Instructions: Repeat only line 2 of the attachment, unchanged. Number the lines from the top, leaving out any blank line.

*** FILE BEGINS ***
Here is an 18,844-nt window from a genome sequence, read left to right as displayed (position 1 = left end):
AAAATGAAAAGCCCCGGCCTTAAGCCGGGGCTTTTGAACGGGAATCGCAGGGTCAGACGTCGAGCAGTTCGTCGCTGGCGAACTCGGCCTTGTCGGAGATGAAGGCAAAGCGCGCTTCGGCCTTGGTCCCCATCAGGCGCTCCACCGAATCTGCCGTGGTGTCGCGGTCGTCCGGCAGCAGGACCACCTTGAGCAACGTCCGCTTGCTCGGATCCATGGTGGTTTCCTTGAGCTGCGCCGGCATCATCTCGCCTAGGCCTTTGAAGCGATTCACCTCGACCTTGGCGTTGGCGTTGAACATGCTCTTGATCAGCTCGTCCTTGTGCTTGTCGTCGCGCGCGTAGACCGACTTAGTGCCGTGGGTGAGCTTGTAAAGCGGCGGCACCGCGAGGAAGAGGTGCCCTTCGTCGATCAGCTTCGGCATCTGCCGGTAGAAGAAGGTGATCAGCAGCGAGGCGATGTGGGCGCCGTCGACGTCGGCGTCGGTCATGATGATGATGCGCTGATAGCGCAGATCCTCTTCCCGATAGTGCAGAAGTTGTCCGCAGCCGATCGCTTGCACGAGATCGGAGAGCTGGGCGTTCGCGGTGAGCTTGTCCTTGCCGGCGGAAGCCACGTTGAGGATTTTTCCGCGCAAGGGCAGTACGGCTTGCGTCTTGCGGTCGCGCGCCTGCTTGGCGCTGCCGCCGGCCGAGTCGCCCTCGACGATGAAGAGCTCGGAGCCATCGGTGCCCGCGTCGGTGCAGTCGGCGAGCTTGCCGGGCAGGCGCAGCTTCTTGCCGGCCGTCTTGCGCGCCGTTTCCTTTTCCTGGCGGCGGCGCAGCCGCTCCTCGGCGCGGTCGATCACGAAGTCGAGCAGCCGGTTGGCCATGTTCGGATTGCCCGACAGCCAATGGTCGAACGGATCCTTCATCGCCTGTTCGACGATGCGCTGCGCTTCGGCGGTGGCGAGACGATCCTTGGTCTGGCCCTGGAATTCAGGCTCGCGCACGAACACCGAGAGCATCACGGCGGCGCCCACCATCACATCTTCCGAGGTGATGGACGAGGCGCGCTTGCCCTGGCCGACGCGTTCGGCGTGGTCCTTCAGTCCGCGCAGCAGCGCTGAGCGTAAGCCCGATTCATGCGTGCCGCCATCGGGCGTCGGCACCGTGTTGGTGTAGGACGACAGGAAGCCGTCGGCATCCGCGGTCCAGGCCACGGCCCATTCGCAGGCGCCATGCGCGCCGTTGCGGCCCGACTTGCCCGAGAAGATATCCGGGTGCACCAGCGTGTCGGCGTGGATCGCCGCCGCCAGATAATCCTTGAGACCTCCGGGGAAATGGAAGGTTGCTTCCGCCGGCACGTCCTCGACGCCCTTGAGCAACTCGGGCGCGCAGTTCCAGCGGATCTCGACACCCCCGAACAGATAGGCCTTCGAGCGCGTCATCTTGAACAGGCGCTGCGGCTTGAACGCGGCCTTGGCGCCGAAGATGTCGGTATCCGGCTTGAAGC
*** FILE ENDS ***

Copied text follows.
AAAATGAAAAGCCCCGGCCTTAAGCCGGGGCTTTTGAACGGGAATCGCAGGGTCAGACGTCGAGCAGTTCGTCGCTGGCGAACTCGGCCTTGTCGGAGATGAAGGCAAAGCGCGCTTCGGCCTTGGTCCCCATCAGGCGCTCCACCGAATCTGCCGTGGTGTCGCGGTCGTCCGGCAGCAGGACCACCTTGAGCAACGTCCGCTTGCTCGGATCCATGGTGGTTTCCTTGAGCTGCGCCGGCATCATCTCGCCTAGGCCTTTGAAGCGATTCACCTCGACCTTGGCGTTGGCGTTGAACATGCTCTTGATCAGCTCGTCCTTGTGCTTGTCGTCGCGCGCGTAGACCGACTTAGTGCCGTGGGTGAGCTTGTAAAGCGGCGGCACCGCGAGGAAGAGGTGCCCTTCGTCGATCAGCTTCGGCATCTGCCGGTAGAAGAAGGTGATCAGCAGCGAGGCGATGTGGGCGCCGTCGACGTCGGCGTCGGTCATGATGATGATGCGCTGATAGCGCAGATCCTCTTCCCGATAGTGCAGAAGTTGTCCGCAGCCGATCGCTTGCACGAGATCGGAGAGCTGGGCGTTCGCGGTGAGCTTGTCCTTGCCGGCGGAAGCCACGTTGAGGATTTTTCCGCGCAAGGGCAGTACGGCTTGCGTCTTGCGGTCGCGCGCCTGCTTGGCGCTGCCGCCGGCCGAGTCGCCCTCGACGATGAAGAGCTCGGAGCCATCGGTGCCCGCGTCGGTGCAGTCGGCGAGCTTGCCGGGCAGGCGCAGCTTCTTGCCGGCCGTCTTGCGCGCCGTTTCCTTTTCCTGGCGGCGGCGCAGCCGCTCCTCGGCGCGGTCGATCACGAAGTCGAGCAGCCGGTTGGCCATGTTCGGATTGCCCGACAGCCAATGGTCGAACGGATCCTTCATCGCCTGTTCGACGATGCGCTGCGCTTCGGCGGTGGCGAGACGATCCTTGGTCTGGCCCTGGAATTCAGGCTCGCGCACGAACACCGAGAGCATCACGGCGGCGCCCACCATCACATCTTCCGAGGTGATGGACGAGGCGCGCTTGCCCTGGCCGACGCGTTCGGCGTGGTCCTTCAGTCCGCGCAGCAGCGCTGAGCGTAAGCCCGATTCATGCGTGCCGCCATCGGGCGTCGGCACCGTGTTGGTGTAGGACGACAGGAAGCCGTCGGCATCCGCGGTCCAGGCCACGGCCCATTCGCAGGCGCCATGCGCGCCGTTGCGGCCCGACTTGCCCGAGAAGATATCCGGGTGCACCAGCGTGTCGGCGTGGATCGCCGCCGCCAGATAATCCTTGAGACCTCCGGGGAAATGGAAGGTTGCTTCCGCCGGCACGTCCTCGACGCCCTTGAGCAACTCGGGCGCGCAGTTCCAGCGGATCTCGACACCCCCGAACAGATAGGCCTTCGAGCGCGTCATCTTGAACAGGCGCTGCGGCTTGAACGCGGCCTTGGCGCCGAAGATGTCGGTATCCGGCTTGAAGC